Register Here - Recorded Webinar Sessions

The recorded webinar series is formatted as didactic and case discussion, drawing on topics intended to fill some of the gaps identified in the WA 2014-2016 Maternal Mortality Review Panel report. The report found the leading underlying cause of death among pregnancy-related deaths to be behavioral health conditions, including suicide and overdose (30%). Facilitated by UW Medicine psychiatrists and physicians, the program is designed to expand the perinatal mental health and addition care capacity in Washington State.  

The series will provide access to:

  • UW specialists in perinatal and addiction psychiatry and quality improvement methods
  • Evidence-based strategies to treat perinatal mental health conditions and substance use
  • Feedback and recommendations on clinical practice change to improve patient outcomes
  • CME credits (this course meets state licensure requirements for all medical professionals)**
    • Recordings will be available for CME credit October 5, 2021- October 4, 2023.

Participants will leave with tools and resources to:

  • Address and lower suicide risk and accidental opioid overdose in their perinatal patient population
  • Deliver improved clinical interventions and approaches to address gaps in care
  • Direct effective practice change to address pregnancy associated deaths

The recorded series:

  1. Pregnancy-Associated Deaths Due to Suicide
    When: Recorded September 15, 2021, 8-9am Pacific
    Speaker: Ian Bennett MD PhD, Depts of Family Medicine and Psychiatry and Behavioral Sciences, University of Washington
    Learning goal: Build capacity to address suicide risk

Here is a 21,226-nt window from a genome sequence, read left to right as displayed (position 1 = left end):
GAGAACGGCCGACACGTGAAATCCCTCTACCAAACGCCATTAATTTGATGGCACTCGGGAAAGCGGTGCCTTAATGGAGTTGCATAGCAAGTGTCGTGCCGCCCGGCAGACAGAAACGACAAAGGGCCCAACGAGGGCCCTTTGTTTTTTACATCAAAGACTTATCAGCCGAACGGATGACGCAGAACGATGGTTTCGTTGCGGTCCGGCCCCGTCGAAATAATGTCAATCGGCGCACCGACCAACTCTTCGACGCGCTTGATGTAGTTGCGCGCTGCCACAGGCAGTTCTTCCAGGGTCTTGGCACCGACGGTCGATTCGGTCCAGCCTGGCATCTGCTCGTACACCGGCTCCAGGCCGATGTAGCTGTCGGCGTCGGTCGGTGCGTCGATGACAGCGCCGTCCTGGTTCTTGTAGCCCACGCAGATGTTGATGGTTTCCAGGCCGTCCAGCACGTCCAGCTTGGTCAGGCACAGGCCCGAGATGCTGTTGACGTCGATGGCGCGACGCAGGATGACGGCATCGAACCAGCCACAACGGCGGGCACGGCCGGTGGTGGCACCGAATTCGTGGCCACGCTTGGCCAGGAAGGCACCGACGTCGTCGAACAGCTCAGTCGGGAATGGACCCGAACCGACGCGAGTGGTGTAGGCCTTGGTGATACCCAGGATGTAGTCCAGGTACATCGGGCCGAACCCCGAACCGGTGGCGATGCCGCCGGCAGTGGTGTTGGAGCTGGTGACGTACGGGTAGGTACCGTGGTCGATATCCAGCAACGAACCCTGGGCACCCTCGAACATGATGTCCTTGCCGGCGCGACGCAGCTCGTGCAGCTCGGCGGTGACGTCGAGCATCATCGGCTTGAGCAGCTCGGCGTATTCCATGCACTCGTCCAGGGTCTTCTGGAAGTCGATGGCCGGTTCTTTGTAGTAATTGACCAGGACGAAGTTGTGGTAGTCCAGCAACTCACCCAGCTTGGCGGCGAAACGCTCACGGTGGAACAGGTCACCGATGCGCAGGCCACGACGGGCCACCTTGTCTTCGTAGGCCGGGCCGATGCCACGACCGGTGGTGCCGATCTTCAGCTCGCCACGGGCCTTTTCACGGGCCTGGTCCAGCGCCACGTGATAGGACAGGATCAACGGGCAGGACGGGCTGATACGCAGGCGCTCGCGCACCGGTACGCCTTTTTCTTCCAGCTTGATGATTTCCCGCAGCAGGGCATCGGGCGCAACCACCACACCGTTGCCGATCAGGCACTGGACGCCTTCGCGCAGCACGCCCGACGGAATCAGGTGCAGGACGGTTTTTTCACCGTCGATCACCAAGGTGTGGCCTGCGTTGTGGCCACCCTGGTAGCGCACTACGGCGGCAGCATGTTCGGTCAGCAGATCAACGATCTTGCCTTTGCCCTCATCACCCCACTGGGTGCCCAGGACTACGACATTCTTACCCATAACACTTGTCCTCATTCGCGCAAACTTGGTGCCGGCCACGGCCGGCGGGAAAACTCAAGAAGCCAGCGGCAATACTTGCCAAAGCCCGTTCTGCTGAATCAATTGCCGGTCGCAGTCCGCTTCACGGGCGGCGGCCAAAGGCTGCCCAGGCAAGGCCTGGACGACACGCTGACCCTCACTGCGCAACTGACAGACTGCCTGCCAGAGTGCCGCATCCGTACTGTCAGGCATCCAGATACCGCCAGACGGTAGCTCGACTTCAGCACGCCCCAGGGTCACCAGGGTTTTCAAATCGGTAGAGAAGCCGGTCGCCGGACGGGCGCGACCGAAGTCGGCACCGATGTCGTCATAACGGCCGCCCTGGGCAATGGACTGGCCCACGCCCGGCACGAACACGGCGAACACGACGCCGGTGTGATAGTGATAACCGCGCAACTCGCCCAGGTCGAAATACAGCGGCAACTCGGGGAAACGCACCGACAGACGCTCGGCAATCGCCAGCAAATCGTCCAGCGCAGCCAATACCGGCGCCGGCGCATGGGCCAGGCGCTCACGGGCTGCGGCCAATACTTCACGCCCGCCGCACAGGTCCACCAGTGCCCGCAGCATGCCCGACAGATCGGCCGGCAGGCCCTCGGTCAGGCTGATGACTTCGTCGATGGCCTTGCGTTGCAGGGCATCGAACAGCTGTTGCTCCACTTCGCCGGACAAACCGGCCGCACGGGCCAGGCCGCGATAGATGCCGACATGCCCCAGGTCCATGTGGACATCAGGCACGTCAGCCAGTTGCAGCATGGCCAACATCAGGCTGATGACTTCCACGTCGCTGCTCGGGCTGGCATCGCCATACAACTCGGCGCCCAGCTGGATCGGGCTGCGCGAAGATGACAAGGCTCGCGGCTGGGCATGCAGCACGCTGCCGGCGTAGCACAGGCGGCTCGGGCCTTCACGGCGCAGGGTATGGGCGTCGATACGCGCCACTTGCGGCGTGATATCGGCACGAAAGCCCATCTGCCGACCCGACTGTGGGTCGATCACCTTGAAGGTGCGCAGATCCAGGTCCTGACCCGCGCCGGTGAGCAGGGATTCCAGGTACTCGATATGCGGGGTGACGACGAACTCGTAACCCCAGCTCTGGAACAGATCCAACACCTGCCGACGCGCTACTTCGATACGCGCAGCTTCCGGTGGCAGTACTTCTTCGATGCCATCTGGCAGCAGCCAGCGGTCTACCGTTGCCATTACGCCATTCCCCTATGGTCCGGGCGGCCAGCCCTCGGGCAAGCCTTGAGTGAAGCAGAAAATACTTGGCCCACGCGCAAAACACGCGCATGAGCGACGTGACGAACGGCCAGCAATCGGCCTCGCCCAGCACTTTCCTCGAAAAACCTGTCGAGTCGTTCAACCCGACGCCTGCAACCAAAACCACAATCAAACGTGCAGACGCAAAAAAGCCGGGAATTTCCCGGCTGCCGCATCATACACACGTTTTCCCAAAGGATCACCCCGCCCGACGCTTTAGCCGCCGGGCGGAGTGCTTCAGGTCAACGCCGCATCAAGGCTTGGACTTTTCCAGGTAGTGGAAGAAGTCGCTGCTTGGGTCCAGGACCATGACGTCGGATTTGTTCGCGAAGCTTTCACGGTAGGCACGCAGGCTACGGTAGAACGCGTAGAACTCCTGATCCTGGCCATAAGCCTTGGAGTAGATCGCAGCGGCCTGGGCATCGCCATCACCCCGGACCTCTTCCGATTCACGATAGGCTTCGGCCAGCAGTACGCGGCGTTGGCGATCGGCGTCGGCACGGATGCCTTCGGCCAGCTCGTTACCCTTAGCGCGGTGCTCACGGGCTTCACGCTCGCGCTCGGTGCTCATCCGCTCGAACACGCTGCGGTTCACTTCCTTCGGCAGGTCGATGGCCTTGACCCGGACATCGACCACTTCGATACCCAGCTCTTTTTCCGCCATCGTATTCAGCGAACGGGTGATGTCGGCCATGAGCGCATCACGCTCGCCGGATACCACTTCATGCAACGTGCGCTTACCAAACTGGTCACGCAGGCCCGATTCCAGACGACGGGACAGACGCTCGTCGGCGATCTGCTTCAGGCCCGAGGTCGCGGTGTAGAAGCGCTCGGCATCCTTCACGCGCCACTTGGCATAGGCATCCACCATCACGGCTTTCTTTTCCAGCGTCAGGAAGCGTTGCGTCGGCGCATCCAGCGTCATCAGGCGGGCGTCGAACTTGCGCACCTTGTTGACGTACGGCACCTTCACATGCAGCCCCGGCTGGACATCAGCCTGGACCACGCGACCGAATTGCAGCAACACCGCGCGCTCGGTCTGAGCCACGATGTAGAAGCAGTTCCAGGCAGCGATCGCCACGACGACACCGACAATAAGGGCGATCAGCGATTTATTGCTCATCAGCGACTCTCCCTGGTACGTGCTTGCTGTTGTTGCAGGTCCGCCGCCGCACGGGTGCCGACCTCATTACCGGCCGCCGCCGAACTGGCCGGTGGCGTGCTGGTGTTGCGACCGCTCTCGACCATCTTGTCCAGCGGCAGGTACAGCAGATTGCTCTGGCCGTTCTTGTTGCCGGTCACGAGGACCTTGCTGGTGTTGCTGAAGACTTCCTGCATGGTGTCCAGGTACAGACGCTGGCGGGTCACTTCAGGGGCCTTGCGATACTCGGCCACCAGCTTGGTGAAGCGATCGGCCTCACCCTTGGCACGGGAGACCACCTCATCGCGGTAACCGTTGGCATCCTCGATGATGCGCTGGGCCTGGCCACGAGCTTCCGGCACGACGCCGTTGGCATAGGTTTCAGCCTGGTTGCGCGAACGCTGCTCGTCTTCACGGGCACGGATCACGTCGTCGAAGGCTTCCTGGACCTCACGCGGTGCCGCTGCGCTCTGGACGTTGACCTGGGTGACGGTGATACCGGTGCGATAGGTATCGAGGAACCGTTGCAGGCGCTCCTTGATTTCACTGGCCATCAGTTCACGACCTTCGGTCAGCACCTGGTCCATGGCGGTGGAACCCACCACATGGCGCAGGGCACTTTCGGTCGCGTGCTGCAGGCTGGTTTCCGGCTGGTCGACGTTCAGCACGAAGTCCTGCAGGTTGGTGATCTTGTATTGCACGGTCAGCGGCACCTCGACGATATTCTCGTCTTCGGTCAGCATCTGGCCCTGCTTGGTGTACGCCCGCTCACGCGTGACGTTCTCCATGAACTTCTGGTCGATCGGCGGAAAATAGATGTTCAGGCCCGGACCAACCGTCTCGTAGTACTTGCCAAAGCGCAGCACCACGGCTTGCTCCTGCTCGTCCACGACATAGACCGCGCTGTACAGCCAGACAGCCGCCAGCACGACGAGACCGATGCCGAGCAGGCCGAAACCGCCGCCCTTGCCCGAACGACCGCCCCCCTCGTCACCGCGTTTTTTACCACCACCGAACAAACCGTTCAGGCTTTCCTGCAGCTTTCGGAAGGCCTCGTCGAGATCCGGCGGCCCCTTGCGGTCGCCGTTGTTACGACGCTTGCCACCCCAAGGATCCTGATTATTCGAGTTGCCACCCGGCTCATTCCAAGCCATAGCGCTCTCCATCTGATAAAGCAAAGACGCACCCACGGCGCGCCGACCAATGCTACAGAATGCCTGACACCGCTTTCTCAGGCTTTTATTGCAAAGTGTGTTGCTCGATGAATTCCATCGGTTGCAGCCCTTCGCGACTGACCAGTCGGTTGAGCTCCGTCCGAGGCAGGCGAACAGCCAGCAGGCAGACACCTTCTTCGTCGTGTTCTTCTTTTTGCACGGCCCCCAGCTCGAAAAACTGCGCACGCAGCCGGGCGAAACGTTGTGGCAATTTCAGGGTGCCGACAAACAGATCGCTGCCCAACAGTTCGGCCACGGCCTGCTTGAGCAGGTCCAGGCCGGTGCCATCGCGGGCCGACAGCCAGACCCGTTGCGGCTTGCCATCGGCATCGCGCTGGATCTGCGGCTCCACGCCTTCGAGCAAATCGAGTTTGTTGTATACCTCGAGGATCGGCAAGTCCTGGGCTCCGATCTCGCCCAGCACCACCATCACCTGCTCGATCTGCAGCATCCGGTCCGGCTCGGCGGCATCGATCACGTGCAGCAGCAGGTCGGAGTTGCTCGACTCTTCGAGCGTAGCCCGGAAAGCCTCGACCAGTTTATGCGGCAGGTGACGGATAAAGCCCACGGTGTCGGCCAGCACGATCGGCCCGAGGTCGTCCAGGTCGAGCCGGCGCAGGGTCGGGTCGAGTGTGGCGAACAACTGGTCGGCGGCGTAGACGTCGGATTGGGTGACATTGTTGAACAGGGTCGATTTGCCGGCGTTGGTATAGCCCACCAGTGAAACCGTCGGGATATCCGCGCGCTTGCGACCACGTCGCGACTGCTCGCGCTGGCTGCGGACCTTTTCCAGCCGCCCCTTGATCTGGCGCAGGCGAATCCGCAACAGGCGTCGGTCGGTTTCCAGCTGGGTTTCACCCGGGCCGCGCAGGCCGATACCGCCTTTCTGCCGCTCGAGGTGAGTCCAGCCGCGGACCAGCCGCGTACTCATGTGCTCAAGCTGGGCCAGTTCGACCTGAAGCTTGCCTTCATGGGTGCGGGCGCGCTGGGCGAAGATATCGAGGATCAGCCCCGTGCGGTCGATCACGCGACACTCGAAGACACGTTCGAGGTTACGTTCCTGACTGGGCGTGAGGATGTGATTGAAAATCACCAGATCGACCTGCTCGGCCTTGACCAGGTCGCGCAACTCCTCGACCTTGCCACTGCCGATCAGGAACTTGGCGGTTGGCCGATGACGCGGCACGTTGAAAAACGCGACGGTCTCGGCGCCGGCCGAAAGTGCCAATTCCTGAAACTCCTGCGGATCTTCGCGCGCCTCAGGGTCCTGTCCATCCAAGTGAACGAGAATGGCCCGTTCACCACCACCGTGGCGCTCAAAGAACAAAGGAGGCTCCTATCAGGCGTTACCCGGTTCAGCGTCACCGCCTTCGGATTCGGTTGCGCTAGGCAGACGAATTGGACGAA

2. Pregnancy-Associated Deaths Due to Accidental Opioid Overdose
    When: Recorded September 22, 2021, 8-9am Pacific
    Speaker: Nadejda Bespalova MD, Dept of Psychiatry and Behavioral Sciences, University of Washington
    Learning goal: Build capacity to address accidental opioid overdose risk

  3. Ways to Change Your Practice to Address Pregnancy Associated Deaths
    When: Recorded September 29, 2021, 8-9am Pacific
    Speakers: Ian Bennett MD PhD, Depts of Family Medicine and Psychiatry and Behavioral Sciences, University of Washington; Nadejda Bespalova MD, Dept of Psychiatry and Behavioral Sciences, University of Washington; Ashley Heald, MA, CPHQ, the Aims Center, Dept of Psychiatry and Behavioral Sciences, University of Washington
    Learning goal: Build capacity through data driven practice change to address pregnancy associated deaths

**The University of Washington School of Medicine is accredited by the Accreditation Council for Continuing Medical Education to provide continuing medical education for physicians.
   The University of Washington School of Medicine designates this live activity for a maximum of 3 AMA PRA Category 1 Credits™. Physicians should claim only the credit commensurate with the extent of their participation in the activity (each session is 1.0 credit).

Receiving credit requires passing an electronic post-test knowledge assessment at ≥75% after two attempts.

Available for WA state providers